Tuesday morning after breakfast I got a taxi to take me to the Carceri, the hermitage that St. Francis often used, about three miles up the mountain from Assisi.
What an oasis of peace!
I spent some time in the chapel, praying and beginning to read Carlo Carretto's I, Francis. It was providential that I had brought this book with me.
It was cold there, with ice and snow on some parts of the grounds. But I walked and read Carretto as I prayed at the site of Francis' cave.
Toward the end of my walking I found the caves of Brothers Rufino and Masseo up from the church. It was tricky getting down to Brother Masseo's cave, the descent was rocky and icy to the cave perched at the end of an abyss. As I walked to the back of the cave, I experienced a sense of peace. I looked out at the stream and hillside in front of me and felt grateful for the beauty of this place.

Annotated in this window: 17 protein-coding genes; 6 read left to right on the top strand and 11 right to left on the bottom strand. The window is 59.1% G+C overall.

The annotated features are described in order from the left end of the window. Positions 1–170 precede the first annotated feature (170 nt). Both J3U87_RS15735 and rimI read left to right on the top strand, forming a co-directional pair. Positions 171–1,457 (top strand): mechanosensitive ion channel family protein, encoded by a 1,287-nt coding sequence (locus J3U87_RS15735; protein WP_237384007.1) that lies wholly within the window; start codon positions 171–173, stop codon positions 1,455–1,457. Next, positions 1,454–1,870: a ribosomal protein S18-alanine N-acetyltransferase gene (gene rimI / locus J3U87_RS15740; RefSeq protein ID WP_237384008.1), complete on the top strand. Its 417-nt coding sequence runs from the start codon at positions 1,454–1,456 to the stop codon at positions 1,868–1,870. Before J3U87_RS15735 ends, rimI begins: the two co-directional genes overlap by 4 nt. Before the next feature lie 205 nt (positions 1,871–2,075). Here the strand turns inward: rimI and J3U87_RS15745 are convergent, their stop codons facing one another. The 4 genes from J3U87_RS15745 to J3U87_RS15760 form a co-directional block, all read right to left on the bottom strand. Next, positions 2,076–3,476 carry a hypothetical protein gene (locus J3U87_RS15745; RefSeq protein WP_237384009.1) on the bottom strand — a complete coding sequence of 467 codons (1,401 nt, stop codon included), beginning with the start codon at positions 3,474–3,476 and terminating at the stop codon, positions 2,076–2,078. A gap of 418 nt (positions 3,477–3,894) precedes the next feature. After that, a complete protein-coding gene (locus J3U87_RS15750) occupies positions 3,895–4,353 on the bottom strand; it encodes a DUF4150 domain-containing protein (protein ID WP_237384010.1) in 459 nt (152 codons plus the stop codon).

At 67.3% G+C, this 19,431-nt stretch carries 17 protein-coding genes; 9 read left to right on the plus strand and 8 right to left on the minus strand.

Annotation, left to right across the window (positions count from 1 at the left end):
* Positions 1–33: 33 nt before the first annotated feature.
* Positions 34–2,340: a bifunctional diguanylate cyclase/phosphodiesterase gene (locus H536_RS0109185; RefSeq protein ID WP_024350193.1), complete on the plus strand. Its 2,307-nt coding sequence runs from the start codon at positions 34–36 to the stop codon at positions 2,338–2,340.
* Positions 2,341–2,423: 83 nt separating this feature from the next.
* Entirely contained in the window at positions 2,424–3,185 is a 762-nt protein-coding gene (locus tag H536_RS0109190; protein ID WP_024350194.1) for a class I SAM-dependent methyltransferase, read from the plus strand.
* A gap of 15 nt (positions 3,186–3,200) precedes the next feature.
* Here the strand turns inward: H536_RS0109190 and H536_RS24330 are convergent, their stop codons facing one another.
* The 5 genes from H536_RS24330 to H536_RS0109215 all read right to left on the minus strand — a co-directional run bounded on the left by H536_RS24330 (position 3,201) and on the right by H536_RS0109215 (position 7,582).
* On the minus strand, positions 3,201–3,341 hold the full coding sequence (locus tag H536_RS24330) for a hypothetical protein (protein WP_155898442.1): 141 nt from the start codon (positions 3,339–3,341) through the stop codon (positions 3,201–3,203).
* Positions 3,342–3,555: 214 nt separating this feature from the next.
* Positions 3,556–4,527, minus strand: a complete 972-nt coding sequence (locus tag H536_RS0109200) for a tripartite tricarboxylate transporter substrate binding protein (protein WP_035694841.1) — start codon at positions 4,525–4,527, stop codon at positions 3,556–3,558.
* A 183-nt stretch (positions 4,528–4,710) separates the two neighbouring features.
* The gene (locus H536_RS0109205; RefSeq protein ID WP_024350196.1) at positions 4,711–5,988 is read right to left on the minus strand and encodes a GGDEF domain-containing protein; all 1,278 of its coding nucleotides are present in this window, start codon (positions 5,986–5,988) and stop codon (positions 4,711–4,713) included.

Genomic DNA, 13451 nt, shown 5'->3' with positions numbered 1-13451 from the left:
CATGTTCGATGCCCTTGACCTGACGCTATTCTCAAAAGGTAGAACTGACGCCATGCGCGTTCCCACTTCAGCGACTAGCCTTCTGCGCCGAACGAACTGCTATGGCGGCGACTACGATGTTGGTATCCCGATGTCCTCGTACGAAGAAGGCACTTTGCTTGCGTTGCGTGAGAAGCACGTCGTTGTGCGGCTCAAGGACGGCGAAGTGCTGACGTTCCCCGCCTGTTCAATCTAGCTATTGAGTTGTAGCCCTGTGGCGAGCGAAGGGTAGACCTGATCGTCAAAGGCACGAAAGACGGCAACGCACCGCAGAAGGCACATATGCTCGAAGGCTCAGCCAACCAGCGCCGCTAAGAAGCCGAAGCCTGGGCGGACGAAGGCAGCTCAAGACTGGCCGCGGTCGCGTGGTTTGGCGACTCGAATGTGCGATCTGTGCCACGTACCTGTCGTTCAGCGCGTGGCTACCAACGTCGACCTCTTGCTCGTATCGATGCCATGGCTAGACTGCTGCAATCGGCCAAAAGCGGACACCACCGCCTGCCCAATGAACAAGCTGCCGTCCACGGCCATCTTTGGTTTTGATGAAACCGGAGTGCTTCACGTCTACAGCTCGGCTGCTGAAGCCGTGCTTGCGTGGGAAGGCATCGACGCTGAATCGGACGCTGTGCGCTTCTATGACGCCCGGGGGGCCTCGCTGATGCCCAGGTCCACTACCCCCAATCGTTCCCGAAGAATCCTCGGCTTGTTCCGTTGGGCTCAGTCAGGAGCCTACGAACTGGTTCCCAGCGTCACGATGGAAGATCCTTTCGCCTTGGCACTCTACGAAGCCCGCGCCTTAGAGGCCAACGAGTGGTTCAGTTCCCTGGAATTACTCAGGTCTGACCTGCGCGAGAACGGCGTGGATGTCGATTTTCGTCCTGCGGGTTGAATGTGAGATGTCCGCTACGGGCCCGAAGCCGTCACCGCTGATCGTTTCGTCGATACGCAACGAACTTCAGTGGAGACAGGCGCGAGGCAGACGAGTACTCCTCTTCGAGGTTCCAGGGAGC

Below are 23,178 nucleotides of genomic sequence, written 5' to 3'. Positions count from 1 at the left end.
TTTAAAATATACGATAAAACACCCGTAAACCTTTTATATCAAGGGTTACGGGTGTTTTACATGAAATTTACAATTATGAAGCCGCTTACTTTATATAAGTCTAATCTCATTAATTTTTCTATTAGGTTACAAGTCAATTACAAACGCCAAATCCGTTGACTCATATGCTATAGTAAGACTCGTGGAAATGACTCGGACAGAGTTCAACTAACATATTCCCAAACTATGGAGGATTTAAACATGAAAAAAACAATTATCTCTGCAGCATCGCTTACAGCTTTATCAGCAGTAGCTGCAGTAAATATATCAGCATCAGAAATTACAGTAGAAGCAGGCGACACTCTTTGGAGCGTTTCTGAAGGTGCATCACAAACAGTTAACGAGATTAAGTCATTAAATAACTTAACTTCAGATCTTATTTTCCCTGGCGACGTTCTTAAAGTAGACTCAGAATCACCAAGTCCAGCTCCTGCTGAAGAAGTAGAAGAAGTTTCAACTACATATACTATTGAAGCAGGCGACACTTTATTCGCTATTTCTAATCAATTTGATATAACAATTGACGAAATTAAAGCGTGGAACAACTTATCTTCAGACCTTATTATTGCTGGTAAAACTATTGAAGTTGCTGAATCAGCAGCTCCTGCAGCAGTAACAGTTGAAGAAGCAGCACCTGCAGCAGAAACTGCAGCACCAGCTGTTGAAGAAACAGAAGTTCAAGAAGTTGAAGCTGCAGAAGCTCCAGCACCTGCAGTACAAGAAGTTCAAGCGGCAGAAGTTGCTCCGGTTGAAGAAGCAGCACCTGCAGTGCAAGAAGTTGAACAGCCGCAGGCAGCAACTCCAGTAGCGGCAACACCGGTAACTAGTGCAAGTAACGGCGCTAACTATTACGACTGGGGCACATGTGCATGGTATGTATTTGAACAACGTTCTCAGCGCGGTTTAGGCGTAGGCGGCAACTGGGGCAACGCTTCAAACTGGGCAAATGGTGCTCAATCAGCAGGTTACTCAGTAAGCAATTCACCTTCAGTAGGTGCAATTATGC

To get warm, I went back to the chapel and found a spot where the sun could warm me. Two groups came and went. Even though each group had someone speaking with them in Italian, the chapel was still a place of peace. I read some more and I wrote.
I left about 12:30. I had been there for more than three hours.
I walked back down to Assisi and ate lunch.
After a short rest, I went to the lower town to the basilica of Our Lady of the Angels. The small church, the Porziuncula, where St. Francis lived and died, is under the dome of this immense church. It's rather incongruous but I prayed there and later found a priest from Bangladesh who spoke English hearing confessions.
After confessing he spoke with me and asked me about the situation in Honduras. I started to tell him about the poverty, the instability, and especially my concern about the consequences of the poor coffee harvest. As I shared my fears of every hunger a few months from now, I found myself on the verge of tears. Obviously the people I try to serve have a special place in my heart.
That night, to celebrate Mardi Gras, I had a larger dinner than usual and went to bed content and full of peace.